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N7554M accident description

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Crash location Unknown
Nearest city Oklahoma City, OK
35.467560°N, 97.516428°W

Tail number N7554M
Accident date 10 Sep 1994
Aircraft type Cessna 175
Additional details: None

NTSB description


On September 10, 1994, at 1326 central daylight time, a Cessna 175, N7554M, was substantially damaged during a forced landing near Oklahoma City, Oklahoma. The private pilot and the pilot rated passenger received fatal injuries. Visual meteorological conditions prevailed for the local personal flight.

During interviews and on the enclosed statements, witnesses reported the information in this paragraph. The airplane departed runway 16 at Downtown Airpark, Oklahoma City, Oklahoma. During the initial climb at approximately 25 feet above the runway, engine sounds ceased and the propeller "was stationary in a vertical position." The airplane touched down with flaps extended and during the landing roll, on the grass area beyond the departure end of the runway. The airplane traversed "rough and uneven terrain" and struck a dirt bank and became airborne. The aircraft was observed to descend into a 25 foot deep ravine.


Federal Aviation Administration records revealed that the passenger was also a rated private pilot who obtained a third class medical certificate on December 27, 1979, and his private pilot certificate on May 8, 1980. Since 1980 there is no record of any pilot activity, either flight or medical issuance.


The airplane was registered to the private pilot on May 13, 1988. Aircraft records were never made available to the investigator- in-charge.


The airplane came to rest on a measured magnetic heading of 150 degrees at the base of a 25 foot ravine. Ground scars were found in the grass area beyond the departure end of the runway. See the enclosed diagram for additional details.

The baggage compartment and empennage were buckled downward and the airframe and engine were intact. The fuel selector was found in the "OFF" position; however, fire department personnel reported turning the "fuel shut-off" as fuel was leaking from the airplane. An examination of the flap actuator revealed the retracted position and flight control continuity was confirmed. One propeller blade was bent aft and the crankshaft did not rotate a complete revolution. The throttle control in the cockpit was found in the idle position with the linkage at the engine indicating midrange. Fuel was found in the fuel lines to the gascolator and the gascolator screen contained debris. The gascolator fuel screen and the engine were forwarded to Mobile, Alabama, for examination.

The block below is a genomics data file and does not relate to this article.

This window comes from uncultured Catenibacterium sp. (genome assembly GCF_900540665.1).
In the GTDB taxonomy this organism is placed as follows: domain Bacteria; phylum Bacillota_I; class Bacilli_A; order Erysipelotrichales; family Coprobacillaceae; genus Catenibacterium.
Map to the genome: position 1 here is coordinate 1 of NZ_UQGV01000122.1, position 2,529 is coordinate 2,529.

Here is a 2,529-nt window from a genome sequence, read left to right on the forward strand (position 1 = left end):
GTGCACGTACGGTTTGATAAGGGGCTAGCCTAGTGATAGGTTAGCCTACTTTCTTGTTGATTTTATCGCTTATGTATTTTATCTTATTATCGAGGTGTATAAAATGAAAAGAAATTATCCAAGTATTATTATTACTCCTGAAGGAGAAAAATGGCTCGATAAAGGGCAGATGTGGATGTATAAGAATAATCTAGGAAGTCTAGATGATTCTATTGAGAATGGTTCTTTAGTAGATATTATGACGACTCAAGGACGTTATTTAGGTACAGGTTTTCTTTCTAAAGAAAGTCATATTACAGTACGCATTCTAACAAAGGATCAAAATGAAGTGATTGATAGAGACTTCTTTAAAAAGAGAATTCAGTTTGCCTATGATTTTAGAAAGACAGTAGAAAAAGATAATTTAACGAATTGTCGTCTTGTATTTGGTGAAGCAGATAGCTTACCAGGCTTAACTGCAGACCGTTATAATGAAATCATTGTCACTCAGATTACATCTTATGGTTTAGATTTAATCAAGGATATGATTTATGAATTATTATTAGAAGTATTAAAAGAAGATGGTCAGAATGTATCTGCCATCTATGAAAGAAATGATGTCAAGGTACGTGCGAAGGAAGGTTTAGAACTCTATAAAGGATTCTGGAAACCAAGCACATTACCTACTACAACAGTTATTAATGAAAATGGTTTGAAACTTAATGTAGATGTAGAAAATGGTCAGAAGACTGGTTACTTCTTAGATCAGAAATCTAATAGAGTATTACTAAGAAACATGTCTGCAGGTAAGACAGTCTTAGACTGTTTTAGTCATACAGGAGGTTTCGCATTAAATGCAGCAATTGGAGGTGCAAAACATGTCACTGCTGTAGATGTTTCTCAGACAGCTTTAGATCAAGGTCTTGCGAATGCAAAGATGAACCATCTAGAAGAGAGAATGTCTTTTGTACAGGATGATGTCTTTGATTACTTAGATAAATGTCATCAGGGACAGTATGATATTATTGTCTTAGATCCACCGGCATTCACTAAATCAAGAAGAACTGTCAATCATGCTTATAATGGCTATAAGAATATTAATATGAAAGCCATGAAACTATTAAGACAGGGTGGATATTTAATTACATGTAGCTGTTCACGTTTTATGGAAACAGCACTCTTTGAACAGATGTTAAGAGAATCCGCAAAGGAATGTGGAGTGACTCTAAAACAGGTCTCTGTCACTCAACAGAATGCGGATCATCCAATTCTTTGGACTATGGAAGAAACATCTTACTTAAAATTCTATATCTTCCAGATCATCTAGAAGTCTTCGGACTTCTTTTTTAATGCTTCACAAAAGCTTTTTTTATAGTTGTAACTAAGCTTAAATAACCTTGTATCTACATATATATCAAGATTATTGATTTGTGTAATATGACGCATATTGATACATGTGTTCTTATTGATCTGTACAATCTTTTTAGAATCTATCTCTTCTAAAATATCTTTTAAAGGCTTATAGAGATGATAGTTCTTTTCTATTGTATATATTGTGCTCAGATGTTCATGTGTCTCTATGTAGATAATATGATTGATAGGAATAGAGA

An autopsy and toxicology testing were not performed.


On october 14, 1994, the engine, accessories, and fuel gascolator were examined (report enclosed) at Teledyne Continental Motors in Mobile, Alabama. Metallic debris was found in the engine oil sump and in the residual oil. The pump cavity exhibited scratches in the cavity walls. The oil pressure line was not identified as a Teledyne Continental Motors (TCM) line. Fuel was found in the carburetor and during flow testing, fuel passed through the fuel gascolator.

Engine binding was noted during rotation. The front reduction gear case was removed from the engine. The propeller shaft thrust bearings fit loosely on the journal; they exhibited rotational scratches. A review of the engineering drawings and published parts lists established that these bearings were not the correct part for this installation. Both the propeller drive gear bearings were solid in lieu of the required split type. The propeller drive gear front bearing was seized to the propeller drive gear. Physical evidence on the bearing indicated that it had been modified to fit the installation. Further examination of the bearing failed to identify the source of manufacture, there were no identification markings. The metallurgist further identified that the bearing material was brass. The engineering drawings require a steel bearing with locking tab for this installation. The crankcase and the forward gear case exhibited galling and metal debris identified as aluminum from the forward gear case. The engine had scratches in the main bearings and rod bearings.


The airplane was released to the owner's representative.

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